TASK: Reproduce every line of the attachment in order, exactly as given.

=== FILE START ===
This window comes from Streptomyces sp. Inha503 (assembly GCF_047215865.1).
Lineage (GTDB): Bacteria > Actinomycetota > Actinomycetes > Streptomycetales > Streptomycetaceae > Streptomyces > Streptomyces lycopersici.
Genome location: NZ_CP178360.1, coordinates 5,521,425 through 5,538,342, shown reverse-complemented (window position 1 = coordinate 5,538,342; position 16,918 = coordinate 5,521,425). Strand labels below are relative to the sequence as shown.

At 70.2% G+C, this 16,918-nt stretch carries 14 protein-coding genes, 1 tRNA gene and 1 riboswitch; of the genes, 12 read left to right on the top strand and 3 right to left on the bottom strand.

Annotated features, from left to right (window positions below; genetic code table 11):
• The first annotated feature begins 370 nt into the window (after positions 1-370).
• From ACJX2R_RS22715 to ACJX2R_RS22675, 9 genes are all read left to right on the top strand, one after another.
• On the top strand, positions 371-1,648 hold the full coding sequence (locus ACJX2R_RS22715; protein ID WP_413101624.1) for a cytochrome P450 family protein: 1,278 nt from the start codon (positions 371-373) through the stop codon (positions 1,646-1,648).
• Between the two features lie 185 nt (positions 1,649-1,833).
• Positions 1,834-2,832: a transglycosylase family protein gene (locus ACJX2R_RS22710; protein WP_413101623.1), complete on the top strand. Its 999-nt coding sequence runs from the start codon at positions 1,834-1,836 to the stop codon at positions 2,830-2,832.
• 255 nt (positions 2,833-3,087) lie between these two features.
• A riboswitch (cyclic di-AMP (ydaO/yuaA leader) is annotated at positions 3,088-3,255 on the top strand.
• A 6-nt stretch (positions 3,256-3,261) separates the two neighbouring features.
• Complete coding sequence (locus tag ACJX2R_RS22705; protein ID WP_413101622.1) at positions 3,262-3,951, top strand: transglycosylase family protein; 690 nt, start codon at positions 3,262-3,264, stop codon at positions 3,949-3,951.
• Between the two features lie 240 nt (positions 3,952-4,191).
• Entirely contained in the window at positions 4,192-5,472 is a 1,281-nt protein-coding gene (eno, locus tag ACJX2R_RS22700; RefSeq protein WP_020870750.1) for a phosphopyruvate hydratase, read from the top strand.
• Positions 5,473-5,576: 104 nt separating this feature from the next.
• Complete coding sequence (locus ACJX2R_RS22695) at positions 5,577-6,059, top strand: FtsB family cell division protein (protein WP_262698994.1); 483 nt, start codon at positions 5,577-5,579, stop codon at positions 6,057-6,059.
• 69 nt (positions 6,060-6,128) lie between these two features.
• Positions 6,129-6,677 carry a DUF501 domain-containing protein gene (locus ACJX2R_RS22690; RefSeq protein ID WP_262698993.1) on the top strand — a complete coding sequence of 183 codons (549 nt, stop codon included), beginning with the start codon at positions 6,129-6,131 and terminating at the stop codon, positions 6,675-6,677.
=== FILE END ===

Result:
This window comes from Streptomyces sp. Inha503 (assembly GCF_047215865.1).
Lineage (GTDB): Bacteria > Actinomycetota > Actinomycetes > Streptomycetales > Streptomycetaceae > Streptomyces > Streptomyces lycopersici.
Genome location: NZ_CP178360.1, coordinates 5,521,425 through 5,538,342, shown reverse-complemented (window position 1 = coordinate 5,538,342; position 16,918 = coordinate 5,521,425). Strand labels below are relative to the sequence as shown.

At 70.2% G+C, this 16,918-nt stretch carries 14 protein-coding genes, 1 tRNA gene and 1 riboswitch; of the genes, 12 read left to right on the top strand and 3 right to left on the bottom strand.

Annotated features, from left to right (window positions below; genetic code table 11):
• The first annotated feature begins 370 nt into the window (after positions 1-370).
• From ACJX2R_RS22715 to ACJX2R_RS22675, 9 genes are all read left to right on the top strand, one after another.
• On the top strand, positions 371-1,648 hold the full coding sequence (locus ACJX2R_RS22715; protein ID WP_413101624.1) for a cytochrome P450 family protein: 1,278 nt from the start codon (positions 371-373) through the stop codon (positions 1,646-1,648).
• Between the two features lie 185 nt (positions 1,649-1,833).
• Positions 1,834-2,832: a transglycosylase family protein gene (locus ACJX2R_RS22710; protein WP_413101623.1), complete on the top strand. Its 999-nt coding sequence runs from the start codon at positions 1,834-1,836 to the stop codon at positions 2,830-2,832.
• 255 nt (positions 2,833-3,087) lie between these two features.
• A riboswitch (cyclic di-AMP (ydaO/yuaA leader) is annotated at positions 3,088-3,255 on the top strand.
• A 6-nt stretch (positions 3,256-3,261) separates the two neighbouring features.
• Complete coding sequence (locus tag ACJX2R_RS22705; protein ID WP_413101622.1) at positions 3,262-3,951, top strand: transglycosylase family protein; 690 nt, start codon at positions 3,262-3,264, stop codon at positions 3,949-3,951.
• Between the two features lie 240 nt (positions 3,952-4,191).
• Entirely contained in the window at positions 4,192-5,472 is a 1,281-nt protein-coding gene (eno, locus tag ACJX2R_RS22700; RefSeq protein WP_020870750.1) for a phosphopyruvate hydratase, read from the top strand.
• Positions 5,473-5,576: 104 nt separating this feature from the next.
• Complete coding sequence (locus ACJX2R_RS22695) at positions 5,577-6,059, top strand: FtsB family cell division protein (protein WP_262698994.1); 483 nt, start codon at positions 5,577-5,579, stop codon at positions 6,057-6,059.
• 69 nt (positions 6,060-6,128) lie between these two features.
• Positions 6,129-6,677 carry a DUF501 domain-containing protein gene (locus ACJX2R_RS22690; RefSeq protein ID WP_262698993.1) on the top strand — a complete coding sequence of 183 codons (549 nt, stop codon included), beginning with the start codon at positions 6,129-6,131 and terminating at the stop codon, positions 6,675-6,677.